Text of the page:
The Tax Specialist
Designed for the specialist tax professional, The Tax Specialist journal is essential reading for corporate tax advisers, accountants, lawyers and academics. Featuring in-depth analysis, opinion and argument on legislative, administrative and judicial issues it is published five times per year and is available by subscription. Also known as the Red Journal.
The Tax Specialist covers the latest issues affecting your role and your business, including:
- mergers and acquisitions
- international tax
- GST securitisation
- venture capital
- legal professional privilege
- Part IVA
- TOFA, and more.
Articles from the current issue:
01 Jun 2015
Multinationals with an Australian connection, whether Australian-based multinationals or foreign multinationals with a presence in Australia, face a range of taxation challenges. This article considers a number of such challenges. The article begins with an overview of the current tax climate for multinationals. The author then examines cross-border financing considerations for parents and subsidiaries, looking at hybrid financing, issues in relation to s 25-90 of the Income Tax Assessment Act 1997, as well as certain foreign exchange issues.
The article then considers some transfer pricing considerations in light of the Chevron case (the decision in which is currently reserved), the possible impact of the reconstruction provision in s 815-130 of the 1997 Act, and expanded documentation requirements. The article concludes with some thoughts on dealing with reputational risk, tax risk management and preservation of legal professional privilege.
01 Jun 2015
The valuation of specialised in situ fixed assets, such as a steel plant or an airport, is a complex and often controversial valuation exercise, but has important tax and duty consequences. The commonly-adopted bottom-up valuation approach, which assesses the market value of the collection of specialised in situ fixed assets as the sum of the assessed market value of the building improvements plus the assessed market value of the underlying land, however, has at least three pitfalls. First, it implicitly and incorrectly assumes that the going concern business which employs the specialised in situ fixed assets always has material goodwill value. Second, it overlooks the evolutionary nature of asset value. Third, it overlooks the relationship between size and highest and best use in assessing the value of the underlying land component. This article examines these problems in turn and suggests solutions designed to achieve a correct valuation outcome.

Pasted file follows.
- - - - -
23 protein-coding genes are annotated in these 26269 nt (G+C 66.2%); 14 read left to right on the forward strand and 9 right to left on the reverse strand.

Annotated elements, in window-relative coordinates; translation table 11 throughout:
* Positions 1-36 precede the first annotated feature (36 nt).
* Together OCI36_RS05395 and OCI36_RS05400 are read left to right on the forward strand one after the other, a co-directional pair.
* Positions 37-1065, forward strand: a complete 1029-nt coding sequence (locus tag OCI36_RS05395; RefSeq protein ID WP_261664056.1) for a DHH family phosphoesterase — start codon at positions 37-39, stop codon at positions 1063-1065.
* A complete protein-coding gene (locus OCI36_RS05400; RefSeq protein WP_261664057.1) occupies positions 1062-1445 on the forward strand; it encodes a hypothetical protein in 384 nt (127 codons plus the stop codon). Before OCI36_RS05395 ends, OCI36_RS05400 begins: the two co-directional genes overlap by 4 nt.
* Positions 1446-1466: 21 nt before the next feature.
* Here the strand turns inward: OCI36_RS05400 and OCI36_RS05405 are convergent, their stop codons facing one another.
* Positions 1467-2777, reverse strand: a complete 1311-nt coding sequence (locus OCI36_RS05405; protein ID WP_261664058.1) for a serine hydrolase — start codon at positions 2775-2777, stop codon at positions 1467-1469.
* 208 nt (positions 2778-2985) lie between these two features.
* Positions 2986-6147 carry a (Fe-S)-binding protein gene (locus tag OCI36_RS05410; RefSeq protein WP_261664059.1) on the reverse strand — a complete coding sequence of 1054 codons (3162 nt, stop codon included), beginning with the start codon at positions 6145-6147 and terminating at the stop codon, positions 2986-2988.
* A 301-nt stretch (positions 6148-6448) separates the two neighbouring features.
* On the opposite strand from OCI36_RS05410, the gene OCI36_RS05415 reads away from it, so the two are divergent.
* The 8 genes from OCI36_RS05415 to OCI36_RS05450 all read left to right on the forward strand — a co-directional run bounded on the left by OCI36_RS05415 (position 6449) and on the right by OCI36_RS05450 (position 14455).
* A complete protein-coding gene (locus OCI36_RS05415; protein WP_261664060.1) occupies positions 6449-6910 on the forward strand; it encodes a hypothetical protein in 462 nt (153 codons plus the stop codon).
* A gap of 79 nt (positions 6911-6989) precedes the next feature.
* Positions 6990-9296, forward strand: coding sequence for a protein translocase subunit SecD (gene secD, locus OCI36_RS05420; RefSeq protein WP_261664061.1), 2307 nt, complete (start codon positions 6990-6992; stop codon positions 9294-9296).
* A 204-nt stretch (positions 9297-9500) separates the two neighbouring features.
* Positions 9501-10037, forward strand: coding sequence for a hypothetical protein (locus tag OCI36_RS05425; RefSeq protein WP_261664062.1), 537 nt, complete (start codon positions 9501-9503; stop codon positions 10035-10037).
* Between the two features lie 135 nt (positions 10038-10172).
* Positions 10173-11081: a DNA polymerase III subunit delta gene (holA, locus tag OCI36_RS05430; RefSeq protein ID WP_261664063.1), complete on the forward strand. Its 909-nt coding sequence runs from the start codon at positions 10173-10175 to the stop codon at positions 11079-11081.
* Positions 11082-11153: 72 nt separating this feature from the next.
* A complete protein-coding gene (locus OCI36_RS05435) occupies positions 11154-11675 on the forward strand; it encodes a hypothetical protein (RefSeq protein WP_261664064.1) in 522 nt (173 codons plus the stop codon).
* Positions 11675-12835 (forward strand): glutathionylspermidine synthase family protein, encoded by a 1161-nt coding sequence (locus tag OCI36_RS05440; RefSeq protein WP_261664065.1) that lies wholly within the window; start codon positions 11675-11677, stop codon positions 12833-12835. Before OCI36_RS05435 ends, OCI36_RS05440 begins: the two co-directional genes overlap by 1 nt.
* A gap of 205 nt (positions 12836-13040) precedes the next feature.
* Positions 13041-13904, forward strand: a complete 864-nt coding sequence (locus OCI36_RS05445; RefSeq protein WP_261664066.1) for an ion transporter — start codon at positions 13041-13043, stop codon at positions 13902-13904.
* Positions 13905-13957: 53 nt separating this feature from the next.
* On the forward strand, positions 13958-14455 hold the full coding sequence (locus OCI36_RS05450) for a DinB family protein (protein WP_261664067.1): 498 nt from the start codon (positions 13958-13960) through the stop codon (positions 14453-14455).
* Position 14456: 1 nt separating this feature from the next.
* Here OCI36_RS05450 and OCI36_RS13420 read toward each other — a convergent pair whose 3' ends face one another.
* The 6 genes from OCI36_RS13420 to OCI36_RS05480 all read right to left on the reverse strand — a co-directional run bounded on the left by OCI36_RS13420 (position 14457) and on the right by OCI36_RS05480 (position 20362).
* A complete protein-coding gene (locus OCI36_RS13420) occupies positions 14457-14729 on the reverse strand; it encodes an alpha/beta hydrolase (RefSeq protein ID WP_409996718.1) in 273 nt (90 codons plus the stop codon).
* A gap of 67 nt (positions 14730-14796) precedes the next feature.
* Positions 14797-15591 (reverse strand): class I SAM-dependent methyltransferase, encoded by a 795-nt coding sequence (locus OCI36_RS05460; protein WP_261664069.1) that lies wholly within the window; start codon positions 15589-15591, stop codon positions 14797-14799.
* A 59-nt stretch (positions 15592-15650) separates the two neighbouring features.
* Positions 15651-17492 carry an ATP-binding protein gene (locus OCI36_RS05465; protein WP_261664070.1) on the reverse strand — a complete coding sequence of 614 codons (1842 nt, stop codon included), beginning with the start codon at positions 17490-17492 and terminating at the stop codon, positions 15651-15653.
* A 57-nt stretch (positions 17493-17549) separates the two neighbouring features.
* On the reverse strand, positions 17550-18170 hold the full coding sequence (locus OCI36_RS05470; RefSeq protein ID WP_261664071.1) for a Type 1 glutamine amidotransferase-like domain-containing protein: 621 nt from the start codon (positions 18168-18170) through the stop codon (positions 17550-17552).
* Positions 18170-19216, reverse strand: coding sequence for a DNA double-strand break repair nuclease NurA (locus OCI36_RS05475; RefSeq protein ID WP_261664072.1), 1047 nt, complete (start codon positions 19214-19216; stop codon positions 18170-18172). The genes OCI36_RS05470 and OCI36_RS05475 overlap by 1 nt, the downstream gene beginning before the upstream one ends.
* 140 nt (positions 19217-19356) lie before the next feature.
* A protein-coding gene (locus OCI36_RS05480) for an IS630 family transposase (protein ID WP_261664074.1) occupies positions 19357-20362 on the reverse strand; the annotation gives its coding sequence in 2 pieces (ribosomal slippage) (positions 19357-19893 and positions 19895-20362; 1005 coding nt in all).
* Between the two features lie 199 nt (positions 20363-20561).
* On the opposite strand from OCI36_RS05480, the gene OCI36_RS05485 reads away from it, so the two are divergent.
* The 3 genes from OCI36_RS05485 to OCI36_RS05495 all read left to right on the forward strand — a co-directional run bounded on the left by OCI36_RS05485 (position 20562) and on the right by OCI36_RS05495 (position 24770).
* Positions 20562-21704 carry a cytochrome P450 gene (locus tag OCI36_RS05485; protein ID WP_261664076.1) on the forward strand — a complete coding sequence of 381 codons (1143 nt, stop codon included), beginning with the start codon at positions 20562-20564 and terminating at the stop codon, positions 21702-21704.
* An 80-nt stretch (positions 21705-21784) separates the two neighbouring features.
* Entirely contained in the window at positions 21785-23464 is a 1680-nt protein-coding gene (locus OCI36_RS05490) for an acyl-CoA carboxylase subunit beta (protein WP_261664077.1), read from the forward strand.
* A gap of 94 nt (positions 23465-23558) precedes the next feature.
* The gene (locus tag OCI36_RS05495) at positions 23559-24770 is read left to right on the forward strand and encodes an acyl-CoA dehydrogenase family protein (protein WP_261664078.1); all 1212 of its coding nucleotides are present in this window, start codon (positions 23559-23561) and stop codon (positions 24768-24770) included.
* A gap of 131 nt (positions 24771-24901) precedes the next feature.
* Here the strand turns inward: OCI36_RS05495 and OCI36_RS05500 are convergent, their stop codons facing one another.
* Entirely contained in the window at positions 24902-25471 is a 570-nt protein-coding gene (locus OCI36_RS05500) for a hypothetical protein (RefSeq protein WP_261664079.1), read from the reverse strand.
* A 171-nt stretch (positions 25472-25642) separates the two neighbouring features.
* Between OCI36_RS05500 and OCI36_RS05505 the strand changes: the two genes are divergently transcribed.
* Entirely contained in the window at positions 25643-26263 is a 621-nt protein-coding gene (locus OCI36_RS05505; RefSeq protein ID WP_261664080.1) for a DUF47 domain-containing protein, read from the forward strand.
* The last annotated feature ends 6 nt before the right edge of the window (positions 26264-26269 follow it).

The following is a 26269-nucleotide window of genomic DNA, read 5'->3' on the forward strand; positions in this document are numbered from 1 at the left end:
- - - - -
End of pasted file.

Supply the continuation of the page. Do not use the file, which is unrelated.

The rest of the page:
01 Jun 2015
Prior to the late 1990s, there were no specific provisions giving relief from significant tax exposures that arose when implementing corporate restructures. Since that time, the introduction of scrip-for-scrip relief (1999), the tax consolidation regime (2002) and demerger relief (2002) have without doubt facilitated numerous corporate restructures and takeovers that could not otherwise have been implemented.
This article focuses on some of the more important problem areas and anomalies that exist in the application of the scrip-for-scrip, demerger and consolidation provisions in the context of takeovers and corporate restructures. In addition, reference is made to some issues associated with distributions that may relate to a takeover or restructure. The article primarily focuses on restructures involving corporate entities, and does not seek to address issues that can arise in relation to transactions involving trusts or trust structures.
01 Jun 2015
Whether or not it is correct that the concepts of source and residence are losing their significance, residence for tax purposes is still an important question under Australian tax law, and one with significant consequences. This article focuses on the residence of corporations for Australian tax purposes. The traditional authorities on corporate residence, as well as the tax treaty position, are reviewed. The implications of the recent decision in Hua Wang Bank Berhad v FCT (currently under appeal) are discussed.
The article concludes with observations about the future of corporate residence principles. Internationally, the trends are towards transfer pricing-based source rules, territorial tax systems, and the lowering or abolition of permanent establishment thresholds. The author predicts that corporate residence will become less significant over time and concludes that this is consistent with the corporate tax’s character as a source tax.